An Eloquent model can be given a $casts property to declare the data type of any specific attribute. $casts is an array of key/values where the key is the name of the attribute being cast, and the value is the data type we want to cast to.

For the listings table, we will cast the amenities attributes as Booleans.

'amenity_pets_allowed'  =>  'boolean',
'amenity_tv'  =>  'boolean',
'amenity_kitchen'  =>  'boolean',
'amenity_breakfast'  =>  'boolean',
'amenity_laptop'  =>  'boolean'

Now these attributes will have the correct type, making our model more robust:

echo  gettype($listing->amenity_wifi());

//  boolean

Public interface

The final piece of our web service is the public interface that will allow a client app to request the listing data. Since the Vuebnb listing page is designed to display one listing at a time, we’ll at least need an endpoint to retrieve a single listing.

Let’s now create a route that will match any incoming GET requests to the URI /api/listing/{listing} where {listing} is an ID. We’ll put this in the routes/api.php file, where routes are automatically given the /api/ prefix and have middleware optimized for use in a web service by default.

We’ll use a closure function to handle the route. The function will have a $listing argument, which we’ll type hint as an instance of the Listing class, that is, our model. Laravel’s service container will resolve this as an instance with the ID matching {listing}.

We can then encode the model as JSON and return it as a response.


We can test this works by using the curl command from the Terminal:

$ curl http://vuebnb.test/api/listing/1

The response will be the listing with ID 1:



We’ll be adding more routes to retrieve the listing data as the project progresses. It’s a best practice to use a controller class for this functionality to keep a separation of concerns. Let’s create one with Artisan CLI:

$ php artisan make:controller ListingController

We’ll then move the functionality from the route into a new method, get_listing_api.


For the Route::get method we can pass a string as the second argument instead of a closure function. The string should be in the form [controller]@[method], for example, ListingController@get_listing_web. Laravel will correctly resolve this at runtime.



As stated at the beginning of the article, each mock listing comes with several images of the room. These images are not in the project code and must be copied from a parallel directory in the code base called images.

Copy the contents of this directory into the public/images folder:

$ cp -a ../images/. ./public/images

Once you’ve copied these files, public/images will have 30 sub-folders, one for each mock listing. Each of these folders will contain exactly four main images and a thumbnail image:


Accessing images

Files in the public directory can be directly requested by appending their relative path to the site URL. For example, the default CSS file, public/css/app.css, can be requested at http://vuebnb.test/css/app.css.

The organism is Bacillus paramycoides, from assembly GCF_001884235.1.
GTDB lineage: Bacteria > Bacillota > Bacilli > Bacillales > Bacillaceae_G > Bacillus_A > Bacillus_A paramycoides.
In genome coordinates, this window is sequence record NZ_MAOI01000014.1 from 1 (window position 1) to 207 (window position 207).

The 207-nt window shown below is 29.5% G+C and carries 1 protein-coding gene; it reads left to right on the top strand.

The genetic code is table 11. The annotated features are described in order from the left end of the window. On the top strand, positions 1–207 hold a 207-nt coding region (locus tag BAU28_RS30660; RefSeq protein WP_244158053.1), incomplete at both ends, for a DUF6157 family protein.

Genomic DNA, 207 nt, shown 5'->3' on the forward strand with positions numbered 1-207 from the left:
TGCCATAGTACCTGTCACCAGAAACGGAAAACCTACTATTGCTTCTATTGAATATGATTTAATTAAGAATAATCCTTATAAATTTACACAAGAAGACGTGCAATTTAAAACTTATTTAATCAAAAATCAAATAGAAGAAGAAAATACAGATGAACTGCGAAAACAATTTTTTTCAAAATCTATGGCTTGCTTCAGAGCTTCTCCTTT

The advantage of using the public folder, and the reason we’ve put our images there, is to avoid having to create any logic for accessing them. A frontend app can then directly call the images in an img tag.

You may think it’s inefficient for our web server to serve images like this, and you’d be right.

Let’s try to open one of the mock listing images in our browser to test this thesis: http://vuebnb.test/images/1/Image_1.jpg:

mock listing image

Image links

The payload for each listing in the web service should include links to these new images so a client app knows where to find them. Let’s add the image paths to our listing API payload so it looks like this:

"id":  1, "title":  "...", "description":  "...",
"image_1": "http://vuebnb.test/app/image/1/Image_1.jpg", "image_2": "http://vuebnb.test/app/image/1/Image_2.jpg", "image_3": "http://vuebnb.test/app/image/1/Image_3.jpg", "image_4":  "http://vuebnb.test/app/image/1/Image_4.jpg"

To implement this, we’ll use our model’s toArray method to make an array representation of the model. We’ll then easily be able to add new fields. Each mock listing has exactly four images, numbered 1 to 4, so we can use a for loop and the asset helper to generate fully- qualified URLs to files in the public folder.

We finish by creating an instance of the Response class by calling the response helper. We use the json; method and pass in our array of fields, returning the result.

public  function  get_listing_api(Listing  $listing)
$model  =  $listing->toArray();
for($i  =  1;  $i  id  .  '/Image_'  .  $i  .  '.jpg'
return  response()->json($model);

The /api/listing/{listing} endpoint is now ready for consumption by a client app.

To summarize, we built a web service with Laravel to make the data publicly accessible. This involved setting up a database table using a migration and schema, then seeding the database with mock listing data. We then created a public interface for the web service using routes.

You enjoyed an excerpt from a book written by Anthony Gore, titled Full-Stack Vue.js 2 and Laravel 5 which would help you bring the frontend and backend together with Vue, Vuex, and Laravel.